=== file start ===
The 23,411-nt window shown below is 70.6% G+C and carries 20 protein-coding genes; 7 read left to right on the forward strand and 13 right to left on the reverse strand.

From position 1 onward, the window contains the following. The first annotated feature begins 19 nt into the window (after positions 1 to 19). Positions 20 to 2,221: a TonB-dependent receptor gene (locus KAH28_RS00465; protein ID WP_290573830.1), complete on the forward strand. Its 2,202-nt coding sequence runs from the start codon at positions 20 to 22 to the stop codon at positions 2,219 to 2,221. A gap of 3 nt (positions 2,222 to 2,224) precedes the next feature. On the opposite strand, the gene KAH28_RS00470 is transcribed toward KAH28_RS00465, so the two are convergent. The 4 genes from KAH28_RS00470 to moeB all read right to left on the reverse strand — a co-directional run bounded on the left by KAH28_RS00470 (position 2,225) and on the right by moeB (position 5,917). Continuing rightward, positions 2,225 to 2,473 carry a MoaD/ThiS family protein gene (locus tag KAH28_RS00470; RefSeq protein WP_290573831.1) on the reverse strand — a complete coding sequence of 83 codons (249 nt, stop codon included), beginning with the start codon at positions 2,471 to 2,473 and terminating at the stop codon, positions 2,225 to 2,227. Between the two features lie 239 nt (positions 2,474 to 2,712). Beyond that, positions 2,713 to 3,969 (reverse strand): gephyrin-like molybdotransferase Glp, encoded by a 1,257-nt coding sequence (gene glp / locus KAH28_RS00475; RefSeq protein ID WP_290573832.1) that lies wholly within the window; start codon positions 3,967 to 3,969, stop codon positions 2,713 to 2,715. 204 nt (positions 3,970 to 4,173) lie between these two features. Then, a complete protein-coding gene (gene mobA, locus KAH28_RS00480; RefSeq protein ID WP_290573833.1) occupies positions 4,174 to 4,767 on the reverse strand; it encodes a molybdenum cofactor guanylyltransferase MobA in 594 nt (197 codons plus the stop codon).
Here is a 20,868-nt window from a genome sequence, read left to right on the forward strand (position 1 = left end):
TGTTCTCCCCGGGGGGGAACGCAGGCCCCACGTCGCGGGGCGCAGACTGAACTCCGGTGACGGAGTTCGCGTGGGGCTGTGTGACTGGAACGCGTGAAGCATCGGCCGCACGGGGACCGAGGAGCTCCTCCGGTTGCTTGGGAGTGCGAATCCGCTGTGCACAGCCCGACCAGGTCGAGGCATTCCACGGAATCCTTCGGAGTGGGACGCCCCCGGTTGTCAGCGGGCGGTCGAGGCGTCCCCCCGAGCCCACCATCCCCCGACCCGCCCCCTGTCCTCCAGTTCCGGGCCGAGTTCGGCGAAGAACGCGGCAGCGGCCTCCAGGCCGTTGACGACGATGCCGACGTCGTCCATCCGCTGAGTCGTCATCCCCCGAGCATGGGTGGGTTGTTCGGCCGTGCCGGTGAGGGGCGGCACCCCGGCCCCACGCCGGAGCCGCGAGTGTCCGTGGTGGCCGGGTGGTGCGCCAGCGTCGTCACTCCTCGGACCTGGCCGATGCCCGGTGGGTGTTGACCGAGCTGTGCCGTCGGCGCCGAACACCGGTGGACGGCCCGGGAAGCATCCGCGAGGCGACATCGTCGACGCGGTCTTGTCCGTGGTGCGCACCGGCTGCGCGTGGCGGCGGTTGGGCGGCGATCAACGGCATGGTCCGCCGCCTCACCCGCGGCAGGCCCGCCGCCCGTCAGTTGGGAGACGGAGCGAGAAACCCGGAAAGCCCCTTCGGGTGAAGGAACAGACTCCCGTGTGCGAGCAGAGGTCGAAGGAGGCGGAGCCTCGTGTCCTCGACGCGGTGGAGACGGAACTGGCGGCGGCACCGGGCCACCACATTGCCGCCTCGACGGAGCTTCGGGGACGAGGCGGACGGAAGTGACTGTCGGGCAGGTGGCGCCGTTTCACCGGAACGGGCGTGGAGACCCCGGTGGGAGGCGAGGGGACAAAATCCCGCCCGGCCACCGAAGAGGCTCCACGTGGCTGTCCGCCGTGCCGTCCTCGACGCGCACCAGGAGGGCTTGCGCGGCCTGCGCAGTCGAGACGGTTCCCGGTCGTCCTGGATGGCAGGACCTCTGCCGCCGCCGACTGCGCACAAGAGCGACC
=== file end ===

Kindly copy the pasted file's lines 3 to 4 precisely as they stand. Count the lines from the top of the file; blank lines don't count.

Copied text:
Here is a 20,868-nt window from a genome sequence, read left to right on the forward strand (position 1 = left end):
TGTTCTCCCCGGGGGGGAACGCAGGCCCCACGTCGCGGGGCGCAGACTGAACTCCGGTGACGGAGTTCGCGTGGGGCTGTGTGACTGGAACGCGTGAAGCATCGGCCGCACGGGGACCGAGGAGCTCCTCCGGTTGCTTGGGAGTGCGAATCCGCTGTGCACAGCCCGACCAGGTCGAGGCATTCCACGGAATCCTTCGGAGTGGGACGCCCCCGGTTGTCAGCGGGCGGTCGAGGCGTCCCCCCGAGCCCACCATCCCCCGACCCGCCCCCTGTCCTCCAGTTCCGGGCCGAGTTCGGCGAAGAACGCGGCAGCGGCCTCCAGGCCGTTGACGACGATGCCGACGTCGTCCATCCGCTGAGTCGTCATCCCCCGAGCATGGGTGGGTTGTTCGGCCGTGCCGGTGAGGGGCGGCACCCCGGCCCCACGCCGGAGCCGCGAGTGTCCGTGGTGGCCGGGTGGTGCGCCAGCGTCGTCACTCCTCGGACCTGGCCGATGCCCGGTGGGTGTTGACCGAGCTGTGCCGTCGGCGCCGAACACCGGTGGACGGCCCGGGAAGCATCCGCGAGGCGACATCGTCGACGCGGTCTTGTCCGTGGTGCGCACCGGCTGCGCGTGGCGGCGGTTGGGCGGCGATCAACGGCATGGTCCGCCGCCTCACCCGCGGCAGGCCCGCCGCCCGTCAGTTGGGAGACGGAGCGAGAAACCCGGAAAGCCCCTTCGGGTGAAGGAACAGACTCCCGTGTGCGAGCAGAGGTCGAAGGAGGCGGAGCCTCGTGTCCTCGACGCGGTGGAGACGGAACTGGCGGCGGCACCGGGCCACCACATTGCCGCCTCGACGGAGCTTCGGGGACGAGGCGGACGGAAGTGACTGTCGGGCAGGTGGCGCCGTTTCACCGGAACGGGCGTGGAGACCCCGGTGGGAGGCGAGGGGACAAAATCCCGCCCGGCCACCGAAGAGGCTCCACGTGGCTGTCCGCCGTGCCGTCCTCGACGCGCACCAGGAGGGCTTGCGCGGCCTGCGCAGTCGAGACGGTTCCCGGTCGTCCTGGATGGCAGGACCTCTGCCGCCGCCGACTGCGCACAAGAGCGACC